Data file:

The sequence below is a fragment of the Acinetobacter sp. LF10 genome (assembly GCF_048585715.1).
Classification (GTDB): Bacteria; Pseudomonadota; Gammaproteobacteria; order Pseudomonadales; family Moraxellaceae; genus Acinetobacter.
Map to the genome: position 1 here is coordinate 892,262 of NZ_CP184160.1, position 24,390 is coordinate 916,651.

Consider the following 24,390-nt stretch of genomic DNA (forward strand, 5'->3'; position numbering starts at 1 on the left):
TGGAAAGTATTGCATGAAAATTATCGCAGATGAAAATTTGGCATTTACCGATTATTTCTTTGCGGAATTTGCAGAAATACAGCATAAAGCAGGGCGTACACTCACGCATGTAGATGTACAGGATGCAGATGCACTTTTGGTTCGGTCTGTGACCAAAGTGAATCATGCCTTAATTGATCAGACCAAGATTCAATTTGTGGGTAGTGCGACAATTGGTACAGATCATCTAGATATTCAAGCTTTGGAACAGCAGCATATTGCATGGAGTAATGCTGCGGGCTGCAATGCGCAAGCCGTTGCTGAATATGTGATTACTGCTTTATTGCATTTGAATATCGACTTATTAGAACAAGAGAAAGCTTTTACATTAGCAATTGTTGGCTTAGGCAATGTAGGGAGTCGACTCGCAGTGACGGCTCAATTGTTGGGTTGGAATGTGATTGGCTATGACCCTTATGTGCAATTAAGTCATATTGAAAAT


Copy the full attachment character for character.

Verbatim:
The sequence below is a fragment of the Acinetobacter sp. LF10 genome (assembly GCF_048585715.1).
Classification (GTDB): Bacteria; Pseudomonadota; Gammaproteobacteria; order Pseudomonadales; family Moraxellaceae; genus Acinetobacter.
Map to the genome: position 1 here is coordinate 892,262 of NZ_CP184160.1, position 24,390 is coordinate 916,651.

Consider the following 24,390-nt stretch of genomic DNA (forward strand, 5'->3'; position numbering starts at 1 on the left):
TGGAAAGTATTGCATGAAAATTATCGCAGATGAAAATTTGGCATTTACCGATTATTTCTTTGCGGAATTTGCAGAAATACAGCATAAAGCAGGGCGTACACTCACGCATGTAGATGTACAGGATGCAGATGCACTTTTGGTTCGGTCTGTGACCAAAGTGAATCATGCCTTAATTGATCAGACCAAGATTCAATTTGTGGGTAGTGCGACAATTGGTACAGATCATCTAGATATTCAAGCTTTGGAACAGCAGCATATTGCATGGAGTAATGCTGCGGGCTGCAATGCGCAAGCCGTTGCTGAATATGTGATTACTGCTTTATTGCATTTGAATATCGACTTATTAGAACAAGAGAAAGCTTTTACATTAGCAATTGTTGGCTTAGGCAATGTAGGGAGTCGACTCGCAGTGACGGCTCAATTGTTGGGTTGGAATGTGATTGGCTATGACCCTTATGTGCAATTAAGTCATATTGAAAAT